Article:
Devon site will be 'one of the world's largest tungsten mining operations'

Will Green is news editor of Supply Management
12 June 2014

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12 June 2014 | Will Green

A tungsten mine predicted to be capable of producing around 3.5 per cent of global demand is due to begin commercial production next year in Devon.

The Hemerdon mine, owned by Australian-based Wolf Minerals, is expected to produce around 3,500 tonnes of tungsten and 450 tonnes of tin a year.

In a report to investors Wolf Minerals said the £123.1 million project would exploit rising tungsten prices, with ammonium paratungstate (APT), the most traded of tungsten products, predicted to be above $48,000 per tonne (£28,518) in 2016. In May the price was $36,600 per tonne (£21,743).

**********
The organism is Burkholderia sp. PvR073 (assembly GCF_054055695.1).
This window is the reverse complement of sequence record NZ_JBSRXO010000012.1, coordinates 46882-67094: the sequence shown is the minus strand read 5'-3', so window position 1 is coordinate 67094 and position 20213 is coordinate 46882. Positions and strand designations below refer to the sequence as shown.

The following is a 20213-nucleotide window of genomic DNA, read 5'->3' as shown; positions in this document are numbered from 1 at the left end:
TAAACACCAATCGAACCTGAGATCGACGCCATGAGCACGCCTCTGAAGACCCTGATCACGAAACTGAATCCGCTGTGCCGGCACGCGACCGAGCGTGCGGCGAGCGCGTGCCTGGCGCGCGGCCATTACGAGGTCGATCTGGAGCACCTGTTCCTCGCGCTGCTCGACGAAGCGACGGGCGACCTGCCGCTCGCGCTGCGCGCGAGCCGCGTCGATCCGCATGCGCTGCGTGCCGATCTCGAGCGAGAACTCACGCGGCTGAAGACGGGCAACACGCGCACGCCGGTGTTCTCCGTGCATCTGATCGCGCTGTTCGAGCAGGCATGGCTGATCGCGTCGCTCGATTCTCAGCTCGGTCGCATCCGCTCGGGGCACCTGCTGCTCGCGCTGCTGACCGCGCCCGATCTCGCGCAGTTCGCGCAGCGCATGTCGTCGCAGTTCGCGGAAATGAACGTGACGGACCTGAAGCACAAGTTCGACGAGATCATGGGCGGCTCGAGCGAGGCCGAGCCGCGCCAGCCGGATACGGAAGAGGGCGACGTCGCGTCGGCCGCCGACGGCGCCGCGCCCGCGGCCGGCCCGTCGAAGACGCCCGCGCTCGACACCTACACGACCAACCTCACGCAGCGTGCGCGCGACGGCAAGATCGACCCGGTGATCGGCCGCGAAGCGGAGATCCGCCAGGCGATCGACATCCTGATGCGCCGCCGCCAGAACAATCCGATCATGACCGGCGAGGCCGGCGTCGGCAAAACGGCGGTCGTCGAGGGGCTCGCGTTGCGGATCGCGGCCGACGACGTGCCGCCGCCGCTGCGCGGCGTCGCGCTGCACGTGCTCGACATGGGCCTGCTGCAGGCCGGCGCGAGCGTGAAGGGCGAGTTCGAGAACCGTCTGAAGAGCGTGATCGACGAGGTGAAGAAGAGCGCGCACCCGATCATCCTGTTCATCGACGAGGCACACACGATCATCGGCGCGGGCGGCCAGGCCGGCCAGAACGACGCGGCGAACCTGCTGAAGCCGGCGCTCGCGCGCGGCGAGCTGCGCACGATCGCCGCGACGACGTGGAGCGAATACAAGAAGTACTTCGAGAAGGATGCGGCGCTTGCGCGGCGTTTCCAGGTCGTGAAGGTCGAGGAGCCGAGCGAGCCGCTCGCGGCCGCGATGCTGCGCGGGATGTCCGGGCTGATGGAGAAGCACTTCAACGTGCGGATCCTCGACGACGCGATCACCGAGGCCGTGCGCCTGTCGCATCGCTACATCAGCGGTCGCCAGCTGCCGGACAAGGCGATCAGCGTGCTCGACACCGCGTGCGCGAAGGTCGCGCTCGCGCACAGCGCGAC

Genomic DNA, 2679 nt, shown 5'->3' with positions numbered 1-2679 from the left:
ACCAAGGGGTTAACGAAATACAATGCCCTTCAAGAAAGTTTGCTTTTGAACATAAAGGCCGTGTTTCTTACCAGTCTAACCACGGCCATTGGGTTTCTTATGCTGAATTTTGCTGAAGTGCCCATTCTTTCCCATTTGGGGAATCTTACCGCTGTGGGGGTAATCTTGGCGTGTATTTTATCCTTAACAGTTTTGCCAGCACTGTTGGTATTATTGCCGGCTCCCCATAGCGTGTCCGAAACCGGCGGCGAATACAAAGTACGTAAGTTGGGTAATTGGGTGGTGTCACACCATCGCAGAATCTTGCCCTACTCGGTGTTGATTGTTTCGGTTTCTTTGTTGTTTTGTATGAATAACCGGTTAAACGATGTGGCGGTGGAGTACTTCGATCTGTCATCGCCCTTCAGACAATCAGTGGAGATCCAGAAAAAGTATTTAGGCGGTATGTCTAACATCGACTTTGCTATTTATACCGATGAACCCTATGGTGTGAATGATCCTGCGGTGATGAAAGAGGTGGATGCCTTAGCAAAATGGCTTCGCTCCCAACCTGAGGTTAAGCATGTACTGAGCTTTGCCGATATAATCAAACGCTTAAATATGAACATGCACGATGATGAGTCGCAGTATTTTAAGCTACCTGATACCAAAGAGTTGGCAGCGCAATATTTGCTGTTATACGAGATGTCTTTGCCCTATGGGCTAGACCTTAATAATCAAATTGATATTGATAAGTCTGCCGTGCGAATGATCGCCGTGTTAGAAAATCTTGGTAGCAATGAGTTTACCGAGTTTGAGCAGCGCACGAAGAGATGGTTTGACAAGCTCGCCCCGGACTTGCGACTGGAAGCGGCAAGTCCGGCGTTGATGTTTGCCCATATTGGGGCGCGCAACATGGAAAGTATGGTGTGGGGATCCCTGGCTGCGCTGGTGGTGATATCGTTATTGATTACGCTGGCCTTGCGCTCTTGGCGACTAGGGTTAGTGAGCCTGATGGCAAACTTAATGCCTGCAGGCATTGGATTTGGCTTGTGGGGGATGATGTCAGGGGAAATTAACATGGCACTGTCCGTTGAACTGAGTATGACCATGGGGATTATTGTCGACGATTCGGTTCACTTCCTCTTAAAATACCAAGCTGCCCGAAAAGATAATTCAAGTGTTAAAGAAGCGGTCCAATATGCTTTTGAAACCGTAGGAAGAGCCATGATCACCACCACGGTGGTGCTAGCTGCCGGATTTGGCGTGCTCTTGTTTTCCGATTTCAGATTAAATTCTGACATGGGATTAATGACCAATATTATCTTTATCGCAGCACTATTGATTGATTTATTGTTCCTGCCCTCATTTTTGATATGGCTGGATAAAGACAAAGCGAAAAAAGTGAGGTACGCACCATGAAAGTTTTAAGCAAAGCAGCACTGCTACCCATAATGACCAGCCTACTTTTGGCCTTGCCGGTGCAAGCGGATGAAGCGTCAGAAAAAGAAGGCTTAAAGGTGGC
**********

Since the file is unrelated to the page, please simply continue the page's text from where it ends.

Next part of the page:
Wolf Minerals said currently 60 per cent of tungsten reserves were in China but “it is anticipated that when in production, the project [Hemerdon] will be one of the world’s largest, high-margin tungsten mining operations”.

“The British Geological Survey, in September 2011, listed tungsten as one of the top five strategically important metals, and development of the Hemerdon mine would mean the UK would be host to a major secure source of processed tungsten,” the company said on its website.

Deposits were first discovered on the site in 1867 but mining ceased in 1944.

 

 

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